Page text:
Ryan v. Schad
Date: June 24, 2013
Justia Summary: Based on the 1978 strangling death of a 74-year-old, Schad was convicted in 1985 of first-degree murder and sentenced to death. After extensive Arizona state and federal court proceedings, the Supreme Court denied petitions for certiorari and for rehearing. Schad immediately moved for a stay pending the Ninth Circuit’s decision in a separate en banc case The Ninth Circuit denied the motion, stating that an indefinite stay “would unduly interfere with Arizona’s execution process,” but also declined to issue its mandate as normally required by Federal Rule of Appellate Procedure 41(d)(2)(D). The court instead, sua sponte, construed Schad’s motion as a motion to reconsider a motion that it had denied six months earlier and remanded to the district court. Arizona then set an execution date. Based on its review of that previously rejected motion, the Ninth Circuit issued a stay a few days before Schad’s scheduled execution. The Supreme Court granted Arizona’s petition to vacate the stay and remanded with instructions to issue the mandate immediately, without any further proceedings. The Ninth Circuit did not demonstrate that exceptional circumstances justified withholding its mandate; its failure to issue its mandate constituted an abuse of discretion.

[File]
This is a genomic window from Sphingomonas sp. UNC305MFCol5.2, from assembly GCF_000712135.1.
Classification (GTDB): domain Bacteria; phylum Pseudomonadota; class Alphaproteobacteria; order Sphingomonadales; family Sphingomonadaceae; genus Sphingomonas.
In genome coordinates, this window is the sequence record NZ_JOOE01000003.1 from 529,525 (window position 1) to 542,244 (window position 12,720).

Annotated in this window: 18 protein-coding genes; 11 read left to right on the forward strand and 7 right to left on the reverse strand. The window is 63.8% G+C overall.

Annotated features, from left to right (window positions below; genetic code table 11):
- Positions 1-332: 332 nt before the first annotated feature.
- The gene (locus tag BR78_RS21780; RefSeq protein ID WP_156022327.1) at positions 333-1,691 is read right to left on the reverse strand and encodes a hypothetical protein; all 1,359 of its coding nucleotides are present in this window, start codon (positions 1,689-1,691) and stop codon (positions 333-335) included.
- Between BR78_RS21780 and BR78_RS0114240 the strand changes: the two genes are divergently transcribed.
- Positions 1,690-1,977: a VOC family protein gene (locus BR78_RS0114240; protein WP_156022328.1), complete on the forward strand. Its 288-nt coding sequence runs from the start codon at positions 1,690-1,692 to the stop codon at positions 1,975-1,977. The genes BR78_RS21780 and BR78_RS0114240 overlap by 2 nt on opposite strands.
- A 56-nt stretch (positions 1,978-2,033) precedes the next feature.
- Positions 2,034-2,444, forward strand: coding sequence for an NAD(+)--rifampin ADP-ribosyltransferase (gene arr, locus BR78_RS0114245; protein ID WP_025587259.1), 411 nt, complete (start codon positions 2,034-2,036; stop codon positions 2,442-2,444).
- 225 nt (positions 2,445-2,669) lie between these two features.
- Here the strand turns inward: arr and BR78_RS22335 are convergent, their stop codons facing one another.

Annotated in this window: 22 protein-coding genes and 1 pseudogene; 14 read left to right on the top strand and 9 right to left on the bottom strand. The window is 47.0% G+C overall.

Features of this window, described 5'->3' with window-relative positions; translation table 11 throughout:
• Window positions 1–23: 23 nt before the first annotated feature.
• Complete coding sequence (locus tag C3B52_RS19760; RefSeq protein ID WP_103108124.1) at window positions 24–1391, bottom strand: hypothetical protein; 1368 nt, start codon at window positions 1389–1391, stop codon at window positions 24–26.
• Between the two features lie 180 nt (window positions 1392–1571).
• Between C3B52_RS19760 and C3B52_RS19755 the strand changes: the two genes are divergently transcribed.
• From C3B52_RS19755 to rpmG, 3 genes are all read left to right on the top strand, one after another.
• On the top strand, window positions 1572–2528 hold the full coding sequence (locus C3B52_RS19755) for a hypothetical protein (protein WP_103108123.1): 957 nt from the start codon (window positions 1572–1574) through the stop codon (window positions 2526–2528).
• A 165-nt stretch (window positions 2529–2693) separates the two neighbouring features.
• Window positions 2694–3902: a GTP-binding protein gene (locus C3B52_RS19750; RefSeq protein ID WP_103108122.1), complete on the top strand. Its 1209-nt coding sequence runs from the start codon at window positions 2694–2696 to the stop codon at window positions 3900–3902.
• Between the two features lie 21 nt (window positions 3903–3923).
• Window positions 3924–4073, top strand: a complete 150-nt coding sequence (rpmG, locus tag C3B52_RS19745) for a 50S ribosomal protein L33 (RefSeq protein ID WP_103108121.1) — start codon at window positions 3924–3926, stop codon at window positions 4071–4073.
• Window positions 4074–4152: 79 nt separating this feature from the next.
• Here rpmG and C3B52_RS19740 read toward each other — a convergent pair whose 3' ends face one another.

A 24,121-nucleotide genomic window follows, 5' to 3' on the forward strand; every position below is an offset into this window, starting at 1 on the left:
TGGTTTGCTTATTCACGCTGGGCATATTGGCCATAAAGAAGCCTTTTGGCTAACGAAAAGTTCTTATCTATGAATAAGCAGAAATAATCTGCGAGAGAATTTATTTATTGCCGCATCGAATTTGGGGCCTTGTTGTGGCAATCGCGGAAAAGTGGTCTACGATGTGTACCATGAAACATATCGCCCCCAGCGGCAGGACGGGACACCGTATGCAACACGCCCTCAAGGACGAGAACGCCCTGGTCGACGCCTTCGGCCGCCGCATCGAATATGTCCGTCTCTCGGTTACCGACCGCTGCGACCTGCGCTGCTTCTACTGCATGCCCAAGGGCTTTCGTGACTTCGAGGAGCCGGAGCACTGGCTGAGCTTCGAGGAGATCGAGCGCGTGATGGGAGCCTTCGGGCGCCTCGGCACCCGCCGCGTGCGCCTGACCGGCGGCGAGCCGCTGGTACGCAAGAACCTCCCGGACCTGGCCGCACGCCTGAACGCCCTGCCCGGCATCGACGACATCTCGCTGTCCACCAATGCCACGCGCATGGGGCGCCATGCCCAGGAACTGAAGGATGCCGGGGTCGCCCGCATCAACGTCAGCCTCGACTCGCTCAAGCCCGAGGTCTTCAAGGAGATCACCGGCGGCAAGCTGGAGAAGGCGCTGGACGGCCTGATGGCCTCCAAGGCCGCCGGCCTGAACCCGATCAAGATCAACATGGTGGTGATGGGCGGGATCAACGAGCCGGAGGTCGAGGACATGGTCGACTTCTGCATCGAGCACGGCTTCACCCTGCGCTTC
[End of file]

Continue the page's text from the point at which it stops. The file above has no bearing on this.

Justia Summary: Under Title VII (42 U.S.C. 2000e–2(a)(1)), an employer’s liability for workplace harassment may depend on the status of the harasser. If the harassing employee is the victim’s co-worker, the employer is liable only if it was negligent in controlling working conditions. If the harasser is a “supervisor,” however, and the harassment culminates in a tangible employment action, the employer is strictly liable. If there was no tangible employment action, the employer may escape liability by establishing that the employer exercised reasonable care to prevent and correct harassing behavior and that the plaintiff unreasonably failed to take advantage of preventive or corrective opportunities provided by the employer. Vance, an African-American woman, sued her employer, BSU, alleging that a fellow employee, Davis, created a racially hostile work environment in violation of Title VII. The district court entered summary judgment, holding that BSU was not vicariously liable for Davis’ alleged actions because Davis, who could not take tangible employment actions against Vance, was not a supervisor. The Seventh Circuit and Supreme Court affirmed. An employee is a “supervisor” for purposes of vicarious liability under Title VII only if empowered by the employer to take tangible employment actions against the victim. A definition that draws a sharp line between co-workers and supervisors, with the authority to take tangible employment actions as the defining characteristic of a supervisor, can be readily applied. Supervisor status will often be discerned before or soon after litigation commences and is likely to be resolved as a matter of law before trial. This definition will not leave employees unprotected against harassment by co-workers who possess some authority to assign daily tasks and accounts for the fact that many modern organizations have abandoned a hierarchical management structure in favor of giving employees overlapping authority with respect to assignments.